This quote from Squid Game mirrors what fraudsters and hackers are basing their phishing campaigns on…
What has trendjacking and the popular Netflix serial Squid Game have in common?
Squid Game has not only won over millions of fans; it has attracted cybercriminals, too. And it’s both coincidental and ironical that an interesting quote from the ancient Chinese poet Du Fu in one episode provides the connection: “Good rain knows the best time to fall.”
Another translation from the Chinese is: “Good rain knows its season”, and that fits trendjacking to a T. Recently, bad actors (pun intended!) have been riding the Squid Game popularity trend and created various phishing sites to lure fans into downloading materials linked to the South Korean Netflix series, only to have malware and adware creeping into their devices as extra bonuses!
One of the cybercriminals’ schemes worked as follows: the victim was allegedly shown an animated version of the first game from the series. Upon downloading the animation, the victim also had a trojan malware invisibly launched that could steal data from various browsers and send it back to the attackers’ server. A shortcut was also created to link to one folder containing the trojan code which would launch every time the system was started.
Mobile malware is another avenue of riding on the Squid Game fever. Cybersecurity firm Kaspersky has noted that shady websites feature free downloads of Squid Game episodes can trick users into downloading more than just video content. When this extra payload is activated on a mobile device, it calls back to a control server for tasks to complete. This can be, for example, opening a tab in a mobile browser or sending an SMS to numbers received from the control server. Such trojan malware can also be distributed in unofficial app stores and various portals offering popular applications, games, and books.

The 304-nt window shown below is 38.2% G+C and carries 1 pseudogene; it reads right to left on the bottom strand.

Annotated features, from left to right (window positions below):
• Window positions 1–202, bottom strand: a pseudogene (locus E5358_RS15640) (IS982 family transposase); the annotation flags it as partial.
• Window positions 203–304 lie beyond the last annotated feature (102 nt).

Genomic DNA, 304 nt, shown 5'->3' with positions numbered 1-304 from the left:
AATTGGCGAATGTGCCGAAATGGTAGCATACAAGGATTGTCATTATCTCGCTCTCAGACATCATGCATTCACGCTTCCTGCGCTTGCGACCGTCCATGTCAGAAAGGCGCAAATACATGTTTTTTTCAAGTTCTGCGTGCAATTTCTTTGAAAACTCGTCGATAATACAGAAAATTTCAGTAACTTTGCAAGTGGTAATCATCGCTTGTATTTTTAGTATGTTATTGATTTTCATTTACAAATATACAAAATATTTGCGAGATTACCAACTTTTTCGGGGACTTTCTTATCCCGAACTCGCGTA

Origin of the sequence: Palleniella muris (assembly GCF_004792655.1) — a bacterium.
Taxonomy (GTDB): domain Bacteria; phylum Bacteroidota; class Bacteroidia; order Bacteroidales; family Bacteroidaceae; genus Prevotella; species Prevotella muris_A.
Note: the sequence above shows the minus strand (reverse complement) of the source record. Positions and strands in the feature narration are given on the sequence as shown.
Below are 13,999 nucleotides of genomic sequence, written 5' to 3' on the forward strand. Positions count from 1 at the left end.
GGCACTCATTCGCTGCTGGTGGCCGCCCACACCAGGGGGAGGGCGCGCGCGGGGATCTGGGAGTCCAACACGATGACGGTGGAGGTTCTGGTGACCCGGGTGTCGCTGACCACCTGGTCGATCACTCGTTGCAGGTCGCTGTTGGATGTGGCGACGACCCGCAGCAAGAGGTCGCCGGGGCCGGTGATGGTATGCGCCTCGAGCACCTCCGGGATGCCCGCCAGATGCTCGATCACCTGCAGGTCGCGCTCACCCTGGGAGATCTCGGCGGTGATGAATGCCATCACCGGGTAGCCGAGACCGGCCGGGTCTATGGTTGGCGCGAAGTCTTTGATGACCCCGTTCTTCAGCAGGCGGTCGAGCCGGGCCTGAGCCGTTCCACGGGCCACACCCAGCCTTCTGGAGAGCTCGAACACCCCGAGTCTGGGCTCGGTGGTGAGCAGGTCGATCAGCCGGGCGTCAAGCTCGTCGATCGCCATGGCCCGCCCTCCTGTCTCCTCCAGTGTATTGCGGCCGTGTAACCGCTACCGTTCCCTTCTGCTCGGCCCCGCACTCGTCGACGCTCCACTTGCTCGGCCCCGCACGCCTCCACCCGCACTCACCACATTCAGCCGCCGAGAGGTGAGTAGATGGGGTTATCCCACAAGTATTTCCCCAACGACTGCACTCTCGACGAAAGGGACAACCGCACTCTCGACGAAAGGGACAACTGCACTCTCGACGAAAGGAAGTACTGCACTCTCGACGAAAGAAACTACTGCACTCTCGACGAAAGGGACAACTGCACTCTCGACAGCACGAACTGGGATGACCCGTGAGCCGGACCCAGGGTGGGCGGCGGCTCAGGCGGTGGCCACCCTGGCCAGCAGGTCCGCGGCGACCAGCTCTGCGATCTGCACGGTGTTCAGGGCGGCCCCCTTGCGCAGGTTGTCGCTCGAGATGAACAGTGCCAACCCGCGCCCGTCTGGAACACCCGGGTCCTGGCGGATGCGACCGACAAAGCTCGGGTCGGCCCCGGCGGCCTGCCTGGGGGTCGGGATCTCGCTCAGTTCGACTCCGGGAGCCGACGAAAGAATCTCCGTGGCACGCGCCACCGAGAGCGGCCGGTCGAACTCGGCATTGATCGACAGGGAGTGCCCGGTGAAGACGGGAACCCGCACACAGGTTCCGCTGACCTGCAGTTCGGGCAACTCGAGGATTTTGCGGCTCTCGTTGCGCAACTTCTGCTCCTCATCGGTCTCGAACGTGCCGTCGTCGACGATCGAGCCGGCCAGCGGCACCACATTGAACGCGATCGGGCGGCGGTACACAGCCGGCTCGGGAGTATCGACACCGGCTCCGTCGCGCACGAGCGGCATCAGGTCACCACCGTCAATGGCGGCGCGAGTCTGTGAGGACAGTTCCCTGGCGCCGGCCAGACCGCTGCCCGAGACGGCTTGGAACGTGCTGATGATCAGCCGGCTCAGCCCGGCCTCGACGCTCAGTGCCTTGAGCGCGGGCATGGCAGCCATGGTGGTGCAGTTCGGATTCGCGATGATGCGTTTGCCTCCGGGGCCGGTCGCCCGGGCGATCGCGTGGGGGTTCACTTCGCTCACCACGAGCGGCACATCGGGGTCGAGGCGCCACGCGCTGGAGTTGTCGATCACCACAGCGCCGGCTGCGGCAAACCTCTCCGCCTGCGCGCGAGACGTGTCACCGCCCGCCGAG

Another tactic is launching email campaigns with hooks such ‘leaked’ new episodes before they are official screened, or even offers to audition to be part of the cast of future episodes. Downloading the Excel documents may result in the activation of macros that download the Dridex banking trojan.
The Halloween trick is on you!
With Halloween around the corner, fans around the world will be planning to masquerade as one of the characters in the game. Cybercriminals are certainly eager to help! Many Squid Game-related fake e-stores are starting to appear, offering costumes just like what the players wore in the series.
However, when shopping on such sites, users risk not receiving the merchandise and losing their money. Moreover, victims end up sharing their banking and personal identity information!
Besides ‘classic’ phishing website offering to stream Squid Game episodes, some have also been using gamification to bait victims. Complete some online version of the game to win a Binance coin or something. Needless to say, players never receive the promised reward and end up losing their data or downloading malware.
According to Anton V. Ivanov, a Kaspersky security expert: “As with any other trending topic, cybercriminals have a good hunch about what is going to work and what isn’t. As the Squid Game’ is hyping, we observe many phishing pages (linked to the series). Needless to say, targets end up losing their data, money, and having malware installed on their device.”
To avoid falling victim to malicious programs and scams, Ivanov advises users to:
- Check the authenticity of websites before entering personal data, and only use official web portals to watch or download movies. Double-check URL formats and company-name spellings.
- Pay attention to the extensions of files you are downloading: a video file will never have an .exe or .msi extension.
- Use a reliable security solution that identifies malicious attachments and blocks phishing sites.
- Avoid links promising early viewings of content, and if you have any doubts about the authenticity of content, do not proceed to stream or download content from the website.
Even on the official Google Play Store, a malicious app named Squid Game Wallpaper by XEXO studios has recently been found to harbor the Joker malware. So has an unofficial Squid Game app there that had already downloaded thousands of times before discovery of malware. A malware researcher from ESET had tweeted: “Seems like a great opportunity to make money on in-app ads from one of the most popular TV show (sic) without official game (sic).”
Perhaps the best safety tip to bear in mind is to steer clear of any apps and executable content even remotely linked to trending movies, games or popular cultural icons. Violent content such as those in Squid Game have already inspired some schools to issue warnings to parents and students to steer clear.